Research Output
(Dis)locating Democratisation: Grime, Digitalisation, and 'The PlayStation Generation'
  For many commentators over the last two decades, digitisation represents nothing short of a watershed moment in how music is produced, stored, and consumed. In this paper, I address claims around the democratisation of music making with the advent of virtual studio technologies, digital audio workstations, and mobile apps. Focusing on the genre of grime, I argue that the availability of software like Music 2000 and GarageBand have been instrumental in opening up music making with digital, computer-based, and DAW-type technologies to wider communities, such as impoverished neighbourhoods in East London. They therefore hint at a more inclusive mode of cultural production and a collapse of boundaries between amateur and professional. But, when one accounts for residual inequalities, particularly those related to race, class, and gender, discourses of democratisation still have to be tempered. I therefore strike a cautionary note and call for a precise and critical analysis that asks detailed questions about who is participating in the cultures of music making, how, and under what socio-economic conditions. I finish with a call to move beyond the term democratisation in its normativeand idealised sense to an application that is situated, concrete, and specific to the field of popular music.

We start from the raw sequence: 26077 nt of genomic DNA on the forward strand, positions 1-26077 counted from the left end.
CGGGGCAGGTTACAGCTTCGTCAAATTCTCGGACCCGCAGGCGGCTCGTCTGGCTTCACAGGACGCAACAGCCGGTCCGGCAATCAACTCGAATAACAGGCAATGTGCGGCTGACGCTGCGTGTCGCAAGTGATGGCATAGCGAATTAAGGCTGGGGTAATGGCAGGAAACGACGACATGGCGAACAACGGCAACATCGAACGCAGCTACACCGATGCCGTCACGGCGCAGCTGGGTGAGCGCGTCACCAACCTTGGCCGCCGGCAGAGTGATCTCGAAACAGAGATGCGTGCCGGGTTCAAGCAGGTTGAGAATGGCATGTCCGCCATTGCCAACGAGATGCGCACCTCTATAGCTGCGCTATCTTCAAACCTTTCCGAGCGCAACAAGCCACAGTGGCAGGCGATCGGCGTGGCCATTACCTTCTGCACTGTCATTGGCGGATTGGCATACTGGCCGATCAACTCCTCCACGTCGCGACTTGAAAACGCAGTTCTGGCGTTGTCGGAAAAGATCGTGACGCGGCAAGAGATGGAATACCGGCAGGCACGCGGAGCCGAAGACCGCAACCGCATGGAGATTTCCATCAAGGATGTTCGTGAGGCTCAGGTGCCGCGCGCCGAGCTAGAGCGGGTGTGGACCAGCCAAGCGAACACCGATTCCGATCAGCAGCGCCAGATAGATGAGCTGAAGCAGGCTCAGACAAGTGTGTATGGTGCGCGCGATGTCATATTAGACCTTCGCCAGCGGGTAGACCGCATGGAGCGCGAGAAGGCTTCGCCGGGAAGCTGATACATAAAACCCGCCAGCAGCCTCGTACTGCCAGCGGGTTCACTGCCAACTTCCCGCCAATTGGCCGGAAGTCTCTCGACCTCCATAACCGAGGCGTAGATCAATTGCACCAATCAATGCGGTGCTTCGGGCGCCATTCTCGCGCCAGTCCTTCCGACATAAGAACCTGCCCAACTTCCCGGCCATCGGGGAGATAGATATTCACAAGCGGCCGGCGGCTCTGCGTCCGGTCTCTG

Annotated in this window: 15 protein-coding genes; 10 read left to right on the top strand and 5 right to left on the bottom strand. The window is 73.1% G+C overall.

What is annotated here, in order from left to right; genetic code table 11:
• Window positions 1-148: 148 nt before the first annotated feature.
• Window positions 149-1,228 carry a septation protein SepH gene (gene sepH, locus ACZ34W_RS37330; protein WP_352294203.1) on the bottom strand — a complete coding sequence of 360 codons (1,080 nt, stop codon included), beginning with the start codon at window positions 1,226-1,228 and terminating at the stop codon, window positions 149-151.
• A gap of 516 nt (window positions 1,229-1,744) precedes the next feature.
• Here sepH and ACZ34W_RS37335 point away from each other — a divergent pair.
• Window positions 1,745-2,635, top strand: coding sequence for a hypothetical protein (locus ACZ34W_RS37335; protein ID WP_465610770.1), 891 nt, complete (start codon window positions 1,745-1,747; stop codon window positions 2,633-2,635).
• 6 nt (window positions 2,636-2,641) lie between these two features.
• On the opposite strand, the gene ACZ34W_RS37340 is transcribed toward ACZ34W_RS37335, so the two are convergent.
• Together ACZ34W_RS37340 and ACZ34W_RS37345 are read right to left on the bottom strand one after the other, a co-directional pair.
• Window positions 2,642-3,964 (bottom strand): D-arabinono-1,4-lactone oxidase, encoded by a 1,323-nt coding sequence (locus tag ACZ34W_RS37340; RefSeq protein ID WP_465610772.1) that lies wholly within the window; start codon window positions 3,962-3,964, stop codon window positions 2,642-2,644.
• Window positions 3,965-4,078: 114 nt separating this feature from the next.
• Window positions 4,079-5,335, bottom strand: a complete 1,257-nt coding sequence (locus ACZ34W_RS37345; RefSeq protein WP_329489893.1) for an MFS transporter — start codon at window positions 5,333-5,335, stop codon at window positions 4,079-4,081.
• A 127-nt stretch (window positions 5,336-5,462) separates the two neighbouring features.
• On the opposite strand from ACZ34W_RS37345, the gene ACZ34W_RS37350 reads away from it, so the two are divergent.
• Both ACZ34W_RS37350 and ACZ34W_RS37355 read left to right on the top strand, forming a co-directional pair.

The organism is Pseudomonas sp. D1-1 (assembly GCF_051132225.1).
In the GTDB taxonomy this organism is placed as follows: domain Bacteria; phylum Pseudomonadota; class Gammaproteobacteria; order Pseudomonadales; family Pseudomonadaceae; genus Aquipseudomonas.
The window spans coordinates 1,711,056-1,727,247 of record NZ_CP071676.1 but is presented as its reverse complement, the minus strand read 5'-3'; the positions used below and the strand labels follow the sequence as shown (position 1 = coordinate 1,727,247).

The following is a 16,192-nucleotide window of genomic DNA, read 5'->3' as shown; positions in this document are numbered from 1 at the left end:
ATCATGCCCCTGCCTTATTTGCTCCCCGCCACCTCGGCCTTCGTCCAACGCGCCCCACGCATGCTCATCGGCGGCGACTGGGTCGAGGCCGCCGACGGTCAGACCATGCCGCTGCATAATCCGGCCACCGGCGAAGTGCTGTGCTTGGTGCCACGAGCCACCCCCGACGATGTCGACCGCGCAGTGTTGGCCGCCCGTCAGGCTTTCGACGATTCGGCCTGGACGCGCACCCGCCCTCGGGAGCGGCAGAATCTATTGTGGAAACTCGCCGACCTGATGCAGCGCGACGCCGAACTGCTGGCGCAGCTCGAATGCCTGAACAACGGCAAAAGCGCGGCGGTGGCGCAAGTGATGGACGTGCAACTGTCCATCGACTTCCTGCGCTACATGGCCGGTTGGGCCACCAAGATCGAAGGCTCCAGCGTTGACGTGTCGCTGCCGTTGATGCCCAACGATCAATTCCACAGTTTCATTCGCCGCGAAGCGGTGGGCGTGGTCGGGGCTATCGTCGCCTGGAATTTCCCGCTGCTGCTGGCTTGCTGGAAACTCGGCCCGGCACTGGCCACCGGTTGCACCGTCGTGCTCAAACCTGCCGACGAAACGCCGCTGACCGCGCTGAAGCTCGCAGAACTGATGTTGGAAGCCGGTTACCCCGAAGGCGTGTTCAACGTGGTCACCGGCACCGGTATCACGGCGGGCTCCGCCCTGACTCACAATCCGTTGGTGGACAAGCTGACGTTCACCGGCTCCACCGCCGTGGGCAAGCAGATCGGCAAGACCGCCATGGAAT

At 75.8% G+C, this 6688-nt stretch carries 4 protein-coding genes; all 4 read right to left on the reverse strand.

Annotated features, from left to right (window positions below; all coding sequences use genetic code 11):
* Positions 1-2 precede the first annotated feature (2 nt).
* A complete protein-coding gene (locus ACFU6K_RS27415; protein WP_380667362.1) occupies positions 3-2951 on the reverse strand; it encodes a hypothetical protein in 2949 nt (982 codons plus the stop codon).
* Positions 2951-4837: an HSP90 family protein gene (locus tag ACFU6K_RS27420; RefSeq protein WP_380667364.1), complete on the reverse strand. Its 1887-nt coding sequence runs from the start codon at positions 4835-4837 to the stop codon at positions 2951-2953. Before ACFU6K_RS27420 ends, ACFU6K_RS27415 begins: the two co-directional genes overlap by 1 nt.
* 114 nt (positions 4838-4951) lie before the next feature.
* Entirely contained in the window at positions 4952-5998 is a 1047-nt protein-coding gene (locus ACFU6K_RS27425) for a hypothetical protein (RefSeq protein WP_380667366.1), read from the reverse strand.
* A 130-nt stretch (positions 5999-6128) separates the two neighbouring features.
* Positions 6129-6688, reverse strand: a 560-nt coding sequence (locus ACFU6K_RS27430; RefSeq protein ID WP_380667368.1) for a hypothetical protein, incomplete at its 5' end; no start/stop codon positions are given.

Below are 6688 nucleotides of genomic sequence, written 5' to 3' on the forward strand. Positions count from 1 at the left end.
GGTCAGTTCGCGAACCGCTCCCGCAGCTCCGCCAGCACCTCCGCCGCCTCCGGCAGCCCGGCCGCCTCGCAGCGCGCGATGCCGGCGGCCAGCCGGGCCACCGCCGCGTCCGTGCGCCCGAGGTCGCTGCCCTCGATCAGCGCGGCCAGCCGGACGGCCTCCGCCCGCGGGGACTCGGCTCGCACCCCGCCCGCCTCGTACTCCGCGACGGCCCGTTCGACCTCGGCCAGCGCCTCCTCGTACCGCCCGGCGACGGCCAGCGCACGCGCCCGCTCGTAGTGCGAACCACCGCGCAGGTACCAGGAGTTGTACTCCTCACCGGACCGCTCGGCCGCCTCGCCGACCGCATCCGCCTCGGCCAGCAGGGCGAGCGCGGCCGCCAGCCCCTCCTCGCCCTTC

• Type:

    Conference Paper (unpublished)

  • Date:

    05 May 2021

  • Publication Status:


  • Funders:

    Edinburgh Napier Funded


Harkins, P. (2021, May). (Dis)locating Democratisation: Grime, Digitalisation, and 'The PlayStation Generation'. Paper presented at Annual Symposium of Music Scholars in Finland, Online


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